Investigation of groundings since 2008 have repeatedly shown that where ECDIS was the primary means of navigation it was not being used to its full potential. There was a significant mismatch between the intention of the performance standards and system designers, and the way the watchkeepers were using the system. This study set out to understand whether the findings of accident investigations could be extrapolated as representing the wider marine industry and, if so, why.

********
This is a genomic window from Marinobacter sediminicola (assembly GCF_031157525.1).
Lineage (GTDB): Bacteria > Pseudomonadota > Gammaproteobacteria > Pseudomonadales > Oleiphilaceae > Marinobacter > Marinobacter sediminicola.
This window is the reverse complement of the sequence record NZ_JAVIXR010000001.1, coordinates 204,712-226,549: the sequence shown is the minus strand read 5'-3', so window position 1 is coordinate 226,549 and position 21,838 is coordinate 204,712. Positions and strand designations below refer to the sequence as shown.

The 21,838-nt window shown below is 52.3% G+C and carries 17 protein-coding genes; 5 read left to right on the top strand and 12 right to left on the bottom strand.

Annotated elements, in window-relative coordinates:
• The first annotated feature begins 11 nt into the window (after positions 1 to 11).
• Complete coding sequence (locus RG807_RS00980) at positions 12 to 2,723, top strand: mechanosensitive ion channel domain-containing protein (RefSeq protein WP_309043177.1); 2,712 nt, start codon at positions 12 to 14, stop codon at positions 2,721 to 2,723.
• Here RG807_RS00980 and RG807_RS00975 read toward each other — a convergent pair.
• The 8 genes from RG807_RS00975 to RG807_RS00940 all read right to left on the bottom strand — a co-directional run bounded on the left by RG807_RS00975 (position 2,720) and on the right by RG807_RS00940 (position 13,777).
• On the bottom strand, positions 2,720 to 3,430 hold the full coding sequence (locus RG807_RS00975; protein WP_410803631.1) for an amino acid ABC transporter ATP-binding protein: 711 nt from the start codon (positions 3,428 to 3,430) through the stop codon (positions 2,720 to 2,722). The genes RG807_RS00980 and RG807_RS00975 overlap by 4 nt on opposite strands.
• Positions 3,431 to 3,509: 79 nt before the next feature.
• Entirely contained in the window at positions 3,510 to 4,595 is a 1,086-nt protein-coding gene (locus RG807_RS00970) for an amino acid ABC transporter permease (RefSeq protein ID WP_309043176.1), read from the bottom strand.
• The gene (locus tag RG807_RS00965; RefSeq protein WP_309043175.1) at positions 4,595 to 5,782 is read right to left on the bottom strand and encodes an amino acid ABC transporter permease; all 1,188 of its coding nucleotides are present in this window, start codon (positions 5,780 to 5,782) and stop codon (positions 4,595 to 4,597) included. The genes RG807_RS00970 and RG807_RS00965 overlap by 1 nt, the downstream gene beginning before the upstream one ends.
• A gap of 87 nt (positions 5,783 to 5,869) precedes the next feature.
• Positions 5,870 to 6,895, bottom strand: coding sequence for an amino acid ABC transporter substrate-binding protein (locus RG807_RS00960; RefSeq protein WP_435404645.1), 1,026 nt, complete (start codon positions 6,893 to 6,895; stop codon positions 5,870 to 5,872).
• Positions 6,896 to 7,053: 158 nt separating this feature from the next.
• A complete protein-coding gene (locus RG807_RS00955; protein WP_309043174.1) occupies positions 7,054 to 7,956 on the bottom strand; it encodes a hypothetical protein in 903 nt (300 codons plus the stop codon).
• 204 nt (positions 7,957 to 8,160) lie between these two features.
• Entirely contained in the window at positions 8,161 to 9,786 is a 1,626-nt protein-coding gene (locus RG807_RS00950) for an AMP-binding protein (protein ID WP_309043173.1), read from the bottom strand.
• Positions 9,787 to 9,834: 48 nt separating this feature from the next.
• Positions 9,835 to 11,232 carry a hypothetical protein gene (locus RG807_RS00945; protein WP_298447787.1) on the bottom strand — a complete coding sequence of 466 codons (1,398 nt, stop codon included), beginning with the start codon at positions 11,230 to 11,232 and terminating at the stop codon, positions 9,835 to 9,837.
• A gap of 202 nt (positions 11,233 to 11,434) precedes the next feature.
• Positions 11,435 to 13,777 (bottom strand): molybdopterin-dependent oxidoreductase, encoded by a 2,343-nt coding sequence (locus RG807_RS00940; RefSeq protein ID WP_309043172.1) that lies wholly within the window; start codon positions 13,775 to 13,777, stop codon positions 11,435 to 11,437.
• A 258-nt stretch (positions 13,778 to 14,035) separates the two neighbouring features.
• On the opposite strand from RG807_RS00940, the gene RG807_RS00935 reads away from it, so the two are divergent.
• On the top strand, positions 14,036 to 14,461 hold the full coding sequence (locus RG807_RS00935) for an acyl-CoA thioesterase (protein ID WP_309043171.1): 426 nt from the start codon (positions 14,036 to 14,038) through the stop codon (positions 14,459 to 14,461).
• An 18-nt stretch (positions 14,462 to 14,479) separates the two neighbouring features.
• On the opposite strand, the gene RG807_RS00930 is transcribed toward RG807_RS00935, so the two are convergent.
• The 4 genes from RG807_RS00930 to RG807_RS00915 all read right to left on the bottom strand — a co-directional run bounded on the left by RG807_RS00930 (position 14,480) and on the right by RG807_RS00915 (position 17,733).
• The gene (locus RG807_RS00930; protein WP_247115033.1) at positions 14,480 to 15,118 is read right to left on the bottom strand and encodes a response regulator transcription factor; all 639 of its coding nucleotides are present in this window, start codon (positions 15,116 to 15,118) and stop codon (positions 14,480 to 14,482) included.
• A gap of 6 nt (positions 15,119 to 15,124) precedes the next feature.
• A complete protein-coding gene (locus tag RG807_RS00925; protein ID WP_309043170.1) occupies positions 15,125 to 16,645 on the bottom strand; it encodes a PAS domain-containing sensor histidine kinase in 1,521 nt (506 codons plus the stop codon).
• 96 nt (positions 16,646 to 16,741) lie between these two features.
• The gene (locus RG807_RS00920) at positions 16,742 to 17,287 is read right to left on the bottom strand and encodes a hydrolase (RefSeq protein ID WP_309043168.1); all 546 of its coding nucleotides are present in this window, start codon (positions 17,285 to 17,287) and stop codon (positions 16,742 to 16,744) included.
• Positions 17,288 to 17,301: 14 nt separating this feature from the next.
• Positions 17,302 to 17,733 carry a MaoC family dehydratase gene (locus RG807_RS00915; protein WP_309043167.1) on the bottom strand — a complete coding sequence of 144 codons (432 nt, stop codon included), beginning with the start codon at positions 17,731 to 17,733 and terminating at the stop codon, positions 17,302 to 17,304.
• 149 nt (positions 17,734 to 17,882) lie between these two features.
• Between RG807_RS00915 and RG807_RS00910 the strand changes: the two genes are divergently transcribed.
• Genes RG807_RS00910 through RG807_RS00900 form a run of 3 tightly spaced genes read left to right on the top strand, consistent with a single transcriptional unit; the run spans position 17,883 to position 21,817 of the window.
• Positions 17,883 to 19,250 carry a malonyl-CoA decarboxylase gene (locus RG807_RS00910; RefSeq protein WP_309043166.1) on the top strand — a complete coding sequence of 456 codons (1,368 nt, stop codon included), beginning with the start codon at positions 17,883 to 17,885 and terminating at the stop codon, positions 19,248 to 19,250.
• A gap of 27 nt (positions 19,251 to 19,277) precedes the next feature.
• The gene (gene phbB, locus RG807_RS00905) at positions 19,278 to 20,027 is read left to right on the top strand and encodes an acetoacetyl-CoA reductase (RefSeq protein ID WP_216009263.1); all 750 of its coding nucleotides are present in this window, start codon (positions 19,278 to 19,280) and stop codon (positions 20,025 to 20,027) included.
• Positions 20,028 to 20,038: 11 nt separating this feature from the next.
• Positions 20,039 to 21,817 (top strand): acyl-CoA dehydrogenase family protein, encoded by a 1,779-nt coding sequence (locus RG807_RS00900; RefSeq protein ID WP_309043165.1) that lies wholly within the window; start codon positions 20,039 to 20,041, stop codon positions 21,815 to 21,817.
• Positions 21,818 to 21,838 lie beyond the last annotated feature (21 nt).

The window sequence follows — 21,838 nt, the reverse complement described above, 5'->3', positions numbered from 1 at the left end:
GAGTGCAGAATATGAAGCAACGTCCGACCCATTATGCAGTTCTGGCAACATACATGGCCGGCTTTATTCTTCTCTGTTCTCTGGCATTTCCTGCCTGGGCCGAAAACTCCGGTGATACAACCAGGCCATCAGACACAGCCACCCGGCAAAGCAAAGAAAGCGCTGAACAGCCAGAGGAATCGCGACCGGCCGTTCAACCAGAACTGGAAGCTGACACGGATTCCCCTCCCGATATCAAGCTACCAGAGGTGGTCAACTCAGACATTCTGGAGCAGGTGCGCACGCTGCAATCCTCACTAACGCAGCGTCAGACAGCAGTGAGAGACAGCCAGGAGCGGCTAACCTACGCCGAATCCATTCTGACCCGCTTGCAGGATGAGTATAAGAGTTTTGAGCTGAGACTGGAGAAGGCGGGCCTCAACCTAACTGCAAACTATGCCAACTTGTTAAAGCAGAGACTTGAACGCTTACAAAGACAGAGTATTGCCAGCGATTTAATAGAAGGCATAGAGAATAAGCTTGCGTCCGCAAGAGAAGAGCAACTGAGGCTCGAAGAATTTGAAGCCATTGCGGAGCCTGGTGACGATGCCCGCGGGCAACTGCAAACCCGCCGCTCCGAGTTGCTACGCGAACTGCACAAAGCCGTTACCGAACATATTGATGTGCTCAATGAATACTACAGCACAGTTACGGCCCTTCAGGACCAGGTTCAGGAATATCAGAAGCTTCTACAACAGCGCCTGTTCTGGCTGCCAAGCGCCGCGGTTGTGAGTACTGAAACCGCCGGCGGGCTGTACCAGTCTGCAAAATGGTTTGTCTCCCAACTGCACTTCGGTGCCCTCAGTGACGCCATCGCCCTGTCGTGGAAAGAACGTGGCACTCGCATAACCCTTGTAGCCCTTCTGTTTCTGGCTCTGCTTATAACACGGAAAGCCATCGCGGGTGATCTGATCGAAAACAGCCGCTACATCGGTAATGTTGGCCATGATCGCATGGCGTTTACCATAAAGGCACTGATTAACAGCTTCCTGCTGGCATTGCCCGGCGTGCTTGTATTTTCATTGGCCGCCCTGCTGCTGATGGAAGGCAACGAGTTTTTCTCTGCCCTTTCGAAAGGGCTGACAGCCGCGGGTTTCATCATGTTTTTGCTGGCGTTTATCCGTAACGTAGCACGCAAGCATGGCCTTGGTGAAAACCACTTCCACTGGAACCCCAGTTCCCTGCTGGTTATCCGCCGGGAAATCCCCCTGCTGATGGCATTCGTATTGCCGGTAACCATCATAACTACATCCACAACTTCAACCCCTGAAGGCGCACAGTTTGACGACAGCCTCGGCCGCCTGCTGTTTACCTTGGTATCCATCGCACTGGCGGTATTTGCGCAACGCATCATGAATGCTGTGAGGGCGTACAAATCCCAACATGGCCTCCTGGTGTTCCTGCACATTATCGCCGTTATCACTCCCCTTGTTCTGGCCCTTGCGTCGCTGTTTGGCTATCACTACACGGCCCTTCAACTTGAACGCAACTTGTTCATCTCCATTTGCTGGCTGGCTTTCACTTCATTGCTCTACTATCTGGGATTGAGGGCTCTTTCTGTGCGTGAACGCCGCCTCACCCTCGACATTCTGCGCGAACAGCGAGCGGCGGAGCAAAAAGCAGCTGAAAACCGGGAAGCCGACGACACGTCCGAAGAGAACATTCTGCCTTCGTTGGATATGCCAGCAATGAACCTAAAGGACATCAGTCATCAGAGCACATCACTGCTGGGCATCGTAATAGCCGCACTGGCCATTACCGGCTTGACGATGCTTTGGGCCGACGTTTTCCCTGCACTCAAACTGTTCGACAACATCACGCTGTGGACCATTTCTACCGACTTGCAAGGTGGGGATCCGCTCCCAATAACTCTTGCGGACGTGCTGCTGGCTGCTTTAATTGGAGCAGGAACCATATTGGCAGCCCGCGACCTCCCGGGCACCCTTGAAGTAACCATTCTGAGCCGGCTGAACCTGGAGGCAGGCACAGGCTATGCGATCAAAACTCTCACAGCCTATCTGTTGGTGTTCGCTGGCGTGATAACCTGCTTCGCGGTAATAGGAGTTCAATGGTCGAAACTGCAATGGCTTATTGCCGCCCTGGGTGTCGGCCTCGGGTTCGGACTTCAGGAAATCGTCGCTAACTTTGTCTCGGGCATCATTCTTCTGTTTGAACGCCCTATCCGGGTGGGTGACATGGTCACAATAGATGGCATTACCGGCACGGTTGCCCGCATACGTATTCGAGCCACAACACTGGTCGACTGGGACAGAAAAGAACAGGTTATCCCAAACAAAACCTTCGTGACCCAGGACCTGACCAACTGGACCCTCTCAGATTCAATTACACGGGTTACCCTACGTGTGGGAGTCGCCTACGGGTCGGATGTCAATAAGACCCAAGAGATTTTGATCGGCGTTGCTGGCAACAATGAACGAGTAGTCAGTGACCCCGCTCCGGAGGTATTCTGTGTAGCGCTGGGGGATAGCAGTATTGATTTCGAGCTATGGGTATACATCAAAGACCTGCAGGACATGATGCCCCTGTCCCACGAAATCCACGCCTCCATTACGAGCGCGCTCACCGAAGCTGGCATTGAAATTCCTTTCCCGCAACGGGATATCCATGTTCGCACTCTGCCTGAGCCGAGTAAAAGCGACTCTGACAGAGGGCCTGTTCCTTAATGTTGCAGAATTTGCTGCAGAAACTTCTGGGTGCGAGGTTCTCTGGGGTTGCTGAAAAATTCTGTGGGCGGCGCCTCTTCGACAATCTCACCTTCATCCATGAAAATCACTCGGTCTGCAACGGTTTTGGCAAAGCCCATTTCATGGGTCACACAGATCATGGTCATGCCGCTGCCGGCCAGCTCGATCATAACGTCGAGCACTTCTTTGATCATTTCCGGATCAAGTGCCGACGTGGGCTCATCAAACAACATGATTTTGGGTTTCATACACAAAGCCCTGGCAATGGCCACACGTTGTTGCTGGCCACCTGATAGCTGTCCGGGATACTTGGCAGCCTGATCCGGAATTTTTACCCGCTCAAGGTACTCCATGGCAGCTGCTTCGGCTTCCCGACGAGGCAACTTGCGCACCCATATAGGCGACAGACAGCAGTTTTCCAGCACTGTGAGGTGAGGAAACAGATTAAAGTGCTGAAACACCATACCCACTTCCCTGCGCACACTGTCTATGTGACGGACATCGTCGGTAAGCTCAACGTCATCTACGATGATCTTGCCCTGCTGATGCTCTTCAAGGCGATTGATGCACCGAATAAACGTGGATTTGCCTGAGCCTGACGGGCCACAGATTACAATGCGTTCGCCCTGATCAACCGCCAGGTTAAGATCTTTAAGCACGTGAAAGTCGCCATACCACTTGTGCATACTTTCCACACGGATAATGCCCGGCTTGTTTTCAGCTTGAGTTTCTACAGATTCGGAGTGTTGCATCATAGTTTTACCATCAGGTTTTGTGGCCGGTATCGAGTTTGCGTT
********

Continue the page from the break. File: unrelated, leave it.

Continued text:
Unsurprisingly, the study found a wide spectrum of ECDIS integration and usage, and users were unanimous that the real-time positioning provided by ECDIS was a major contributor to safe navigation. However, thereafter the picture was bleak. Despite being in service for nearly two decades ECDIS could, at best, be described as being in its implementation phase. Specifically, most of the automated functions designed to alert the watchkeeper to impending dangers were not easy to use and lacked the granularity for navigation in pilotage waters. The consequent high false alarm rate eroded confidence in the automated warning, and most operators disabled the alarms or ignored alerts. To be an effective tool for safe navigation, ECDIS needs a high degree of operator input but many watchkeepers appeared to have limited understanding of the systems they were using, and in the main only used them to the extent they felt necessary. Current system shortcomings, compounded by limited bathymetry data, make safe navigation challenging and do not augur well for future automation of the navigation function.